Katy German 2:06:54
We will be - that is our plan, is to consult with an attorney, but so far the attorney we've spoken to has said you need to talk to an attorney in your area. Because the - obnoxiously enough, where you are and the state that you are operating in may have different - oh, it's been a minute, I'm not going to say the right thing. I'm sorry. The really important salient take home point is that you need to consult with a lawyer in your - that knows your region and your area, and understands the precedent and what happens there. But we are actively reaching out to consult with lawyers, and if we are able to share something that would be helpful, we will.
Sarah Pilzer 2:07:49
So in terms of CDSS providing guidance as it relates to national legislation, such as the Americans with Disabilities Act, that is something we expect to be able to comment on?
Katy German 2:08:02
I'm not sure I completely - the Americans with Disabilities Act as it relates to COVID transmission or vaccination?
Sarah Pilzer 2:08:12
Vaccination, or restricting folks from participating, due to vaccination status.
Katy German 2:08:20
I'm going to look that up, we'll talk about that next time.
Sarah Pilzer 2:08:24
Great. Let's see, this is on a pretty different tack, but I think also salient: How do you keep a community together when some people are going to want to continue meeting virtually, even after you've returned to in-person events?
Katy German 2:08:50
That's a great question, and honestly there's probably a lot more people with ideas on that on this call, or on this Web Chat. I think the key, the key that I'm learning and I've learned a lot this year, is fearless, open, transparent communication. And I know that is - it seems overly simplistic, but I think it's really important to just keep giving folks the opportunity to talk through what is important to them, what they need.
There are definitely benefits to the online engagements. We've heard that people are making some really deep and meaningful connections, that it feels really good to, to think about a larger community. It's going to be really important to understand in your local groups, or in your event groups, how much that has come into play for the people who are your core participants, the people who are involved.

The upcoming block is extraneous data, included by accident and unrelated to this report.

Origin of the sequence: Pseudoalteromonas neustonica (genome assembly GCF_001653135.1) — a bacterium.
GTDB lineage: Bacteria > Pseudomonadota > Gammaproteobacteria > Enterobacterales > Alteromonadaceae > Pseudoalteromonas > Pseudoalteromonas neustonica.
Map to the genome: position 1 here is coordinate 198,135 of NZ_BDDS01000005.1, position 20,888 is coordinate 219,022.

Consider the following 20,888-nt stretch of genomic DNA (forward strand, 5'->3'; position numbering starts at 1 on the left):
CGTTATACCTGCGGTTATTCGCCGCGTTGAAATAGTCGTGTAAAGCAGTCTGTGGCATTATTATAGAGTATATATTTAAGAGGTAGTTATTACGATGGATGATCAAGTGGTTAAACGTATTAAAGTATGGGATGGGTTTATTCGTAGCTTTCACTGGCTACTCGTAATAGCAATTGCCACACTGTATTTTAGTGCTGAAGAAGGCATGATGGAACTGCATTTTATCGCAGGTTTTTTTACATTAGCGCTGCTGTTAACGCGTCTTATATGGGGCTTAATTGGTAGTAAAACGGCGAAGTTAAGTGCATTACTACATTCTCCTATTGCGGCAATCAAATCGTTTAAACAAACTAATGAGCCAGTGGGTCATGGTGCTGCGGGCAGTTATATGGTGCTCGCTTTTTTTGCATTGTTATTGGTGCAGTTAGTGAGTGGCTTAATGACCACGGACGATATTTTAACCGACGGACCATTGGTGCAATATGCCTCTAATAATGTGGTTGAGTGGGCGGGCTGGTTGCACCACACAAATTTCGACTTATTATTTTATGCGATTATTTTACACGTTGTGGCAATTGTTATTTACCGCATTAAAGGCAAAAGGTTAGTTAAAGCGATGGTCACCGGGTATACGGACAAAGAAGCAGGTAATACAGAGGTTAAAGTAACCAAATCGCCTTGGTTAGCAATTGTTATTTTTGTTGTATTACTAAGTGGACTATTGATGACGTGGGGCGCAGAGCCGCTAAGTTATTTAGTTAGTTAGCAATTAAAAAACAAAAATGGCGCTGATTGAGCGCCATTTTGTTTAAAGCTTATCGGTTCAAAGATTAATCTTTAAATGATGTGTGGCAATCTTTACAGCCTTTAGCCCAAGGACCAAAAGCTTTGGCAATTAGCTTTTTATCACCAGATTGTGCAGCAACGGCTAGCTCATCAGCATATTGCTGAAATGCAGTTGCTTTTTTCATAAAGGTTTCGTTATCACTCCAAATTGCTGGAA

And also, to really make sure that you're thinking through, you know, if we have new people coming in the door, new people seeking participatory art, music, dance, and song experiences - to help bridge that gap, so that it doesn't become a members-only club, or kind of an elite thing where just the in crowd is online, but creating those pathways back and forth.
And, yeah, more, more talking at the dances - which is sometimes the last thing you want to hear, but it's really important. And then I think we're going to come out of this with an understanding as a whole community, how important it is to talk through some of the issues. What are you comfortable with? What are you not comfortable with? How do you feel safe? What do you need? How do I take care of you, so that we can do this together? I think that's going to be a big piece of it. And there's not going to be one answer for every community or every tradition out there.
Sarah Pilzer 2:11:06
Great. I think we have time for one more quick question. Hopefully quick. And this pertains to sort of like, I guess like once people are coming back, what is the opinion on temperature screening as a methodology for hopefully reducing transmission?
Thomas German 2:11:31
Yeah, so certainly folks are doing that around; we're doing that with schools, there's a little bit of evidence for that. We're not sure how effective it would be, but it certainly could be a screening tool added. Obviously there's a concern that some of the folks who are not keeping with other guidelines might refuse that as well, and so that would be difficult, but yeah, I think certainly adding in any kind of protection that we can.
I will go ahead and say that, I think once we even start to go back to dancing, that folks - I mean, we're going to be wearing masks for a long time. I hope everybody knows that, that that's going to be the case, because it still is protective. Even if we're going to be relatively close to each other. Obviously, anything outdoors is going to be the best thing to do. But yeah.